Management of contaminated sites is a critical environmental issue around the world due to the human health risk involved for many sites and scarcity of funding. Moreover, clean-up costs of all contaminated sites to their background levels with existing engineering technologies may be financially infeasible and demand extended periods of operation time. Given these constraints, to achieve optimal utilization of available funds and prioritization of contaminated sites that need immediate attention, health-risk-based soil quality guidelines should be preferred over the traditional soil quality standards. For these reasons, traditional soil quality standards are being replaced by health-risk-based ones in many countries and in Turkey as well. The need for health-risk-based guidelines is clear, but developing these guidelines and implementation of them in contaminated site management is not a straightforward process. The goal of this study is to highlight the problems that are encountered at various stages of the development process of risk-based soil quality guidelines for Turkey and how they are dealt with. Utilization of different definitions and methodologies at different countries, existence of inconsistent risk assessment tools, difficulties in accessing relevant documents and reports, and lack of specific data required for Turkey are among these problems. We believe that Turkey's experience may help other countries that are planning to develop health-risk-based guidelines achieve their goals in a more efficient manner.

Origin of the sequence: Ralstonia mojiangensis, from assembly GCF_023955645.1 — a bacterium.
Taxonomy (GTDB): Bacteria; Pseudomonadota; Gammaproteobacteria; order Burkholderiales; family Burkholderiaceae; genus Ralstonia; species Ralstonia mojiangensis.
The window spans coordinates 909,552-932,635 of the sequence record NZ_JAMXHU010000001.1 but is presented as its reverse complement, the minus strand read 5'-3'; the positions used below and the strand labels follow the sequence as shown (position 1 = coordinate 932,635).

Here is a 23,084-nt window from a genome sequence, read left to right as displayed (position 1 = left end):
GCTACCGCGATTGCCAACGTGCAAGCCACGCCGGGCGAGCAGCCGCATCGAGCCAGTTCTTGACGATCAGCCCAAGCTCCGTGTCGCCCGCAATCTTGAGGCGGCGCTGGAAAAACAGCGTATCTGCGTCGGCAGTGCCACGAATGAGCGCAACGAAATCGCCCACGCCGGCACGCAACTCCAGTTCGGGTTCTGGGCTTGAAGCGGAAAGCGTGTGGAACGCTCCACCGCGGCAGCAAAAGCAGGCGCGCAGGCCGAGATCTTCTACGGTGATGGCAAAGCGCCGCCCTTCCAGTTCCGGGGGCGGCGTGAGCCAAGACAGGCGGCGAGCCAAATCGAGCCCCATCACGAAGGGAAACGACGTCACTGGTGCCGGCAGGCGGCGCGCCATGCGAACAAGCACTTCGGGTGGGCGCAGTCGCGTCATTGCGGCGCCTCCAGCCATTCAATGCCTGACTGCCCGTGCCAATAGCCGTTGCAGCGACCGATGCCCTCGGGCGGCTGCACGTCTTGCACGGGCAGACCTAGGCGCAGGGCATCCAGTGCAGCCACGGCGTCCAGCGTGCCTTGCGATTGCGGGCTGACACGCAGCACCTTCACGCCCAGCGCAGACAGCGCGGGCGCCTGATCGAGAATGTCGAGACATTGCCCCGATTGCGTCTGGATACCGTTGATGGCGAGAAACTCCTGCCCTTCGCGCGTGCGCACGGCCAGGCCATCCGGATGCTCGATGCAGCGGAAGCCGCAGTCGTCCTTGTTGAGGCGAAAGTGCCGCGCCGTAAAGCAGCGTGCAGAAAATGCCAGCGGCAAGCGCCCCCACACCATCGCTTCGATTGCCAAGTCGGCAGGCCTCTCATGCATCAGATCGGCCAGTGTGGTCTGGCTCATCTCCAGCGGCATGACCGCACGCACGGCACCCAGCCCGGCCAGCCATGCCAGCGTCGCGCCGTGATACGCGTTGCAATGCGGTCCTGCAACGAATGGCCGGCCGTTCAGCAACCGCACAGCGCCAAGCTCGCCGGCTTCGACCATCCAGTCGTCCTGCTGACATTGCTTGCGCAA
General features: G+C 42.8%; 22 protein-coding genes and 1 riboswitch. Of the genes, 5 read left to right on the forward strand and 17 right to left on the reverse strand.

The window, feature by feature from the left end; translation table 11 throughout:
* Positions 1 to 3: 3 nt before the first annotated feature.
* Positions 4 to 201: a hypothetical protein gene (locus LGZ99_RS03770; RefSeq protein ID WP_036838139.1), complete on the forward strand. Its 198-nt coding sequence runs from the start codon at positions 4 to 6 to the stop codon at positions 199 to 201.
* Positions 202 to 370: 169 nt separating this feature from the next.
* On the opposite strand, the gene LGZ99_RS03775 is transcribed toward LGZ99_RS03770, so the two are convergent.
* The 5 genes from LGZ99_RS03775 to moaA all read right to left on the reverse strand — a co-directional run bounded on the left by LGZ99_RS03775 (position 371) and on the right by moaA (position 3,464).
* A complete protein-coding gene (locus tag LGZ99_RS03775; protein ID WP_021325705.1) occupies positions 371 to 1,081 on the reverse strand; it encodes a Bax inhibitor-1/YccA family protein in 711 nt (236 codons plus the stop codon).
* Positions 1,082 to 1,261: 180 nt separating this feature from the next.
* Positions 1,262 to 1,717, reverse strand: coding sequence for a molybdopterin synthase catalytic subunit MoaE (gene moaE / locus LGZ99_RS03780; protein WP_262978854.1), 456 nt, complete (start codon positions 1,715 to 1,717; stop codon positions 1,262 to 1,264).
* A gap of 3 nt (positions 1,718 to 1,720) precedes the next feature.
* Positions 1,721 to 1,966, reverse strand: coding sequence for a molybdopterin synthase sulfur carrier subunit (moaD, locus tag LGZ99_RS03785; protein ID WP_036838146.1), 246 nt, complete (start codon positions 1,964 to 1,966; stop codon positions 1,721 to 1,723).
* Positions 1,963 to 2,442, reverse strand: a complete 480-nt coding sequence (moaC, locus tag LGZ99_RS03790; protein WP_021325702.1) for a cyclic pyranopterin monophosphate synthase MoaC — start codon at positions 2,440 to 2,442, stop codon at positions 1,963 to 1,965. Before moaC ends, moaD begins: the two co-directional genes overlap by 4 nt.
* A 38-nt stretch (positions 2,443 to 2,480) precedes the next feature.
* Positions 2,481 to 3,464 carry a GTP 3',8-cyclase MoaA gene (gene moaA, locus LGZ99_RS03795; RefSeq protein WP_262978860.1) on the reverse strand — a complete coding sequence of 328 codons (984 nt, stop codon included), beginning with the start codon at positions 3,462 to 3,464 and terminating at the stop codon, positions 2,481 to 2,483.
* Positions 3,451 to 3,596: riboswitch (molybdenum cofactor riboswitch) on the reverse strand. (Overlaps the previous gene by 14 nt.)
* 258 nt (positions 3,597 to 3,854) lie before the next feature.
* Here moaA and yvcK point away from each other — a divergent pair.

- Health risk
- Soil quality guidelines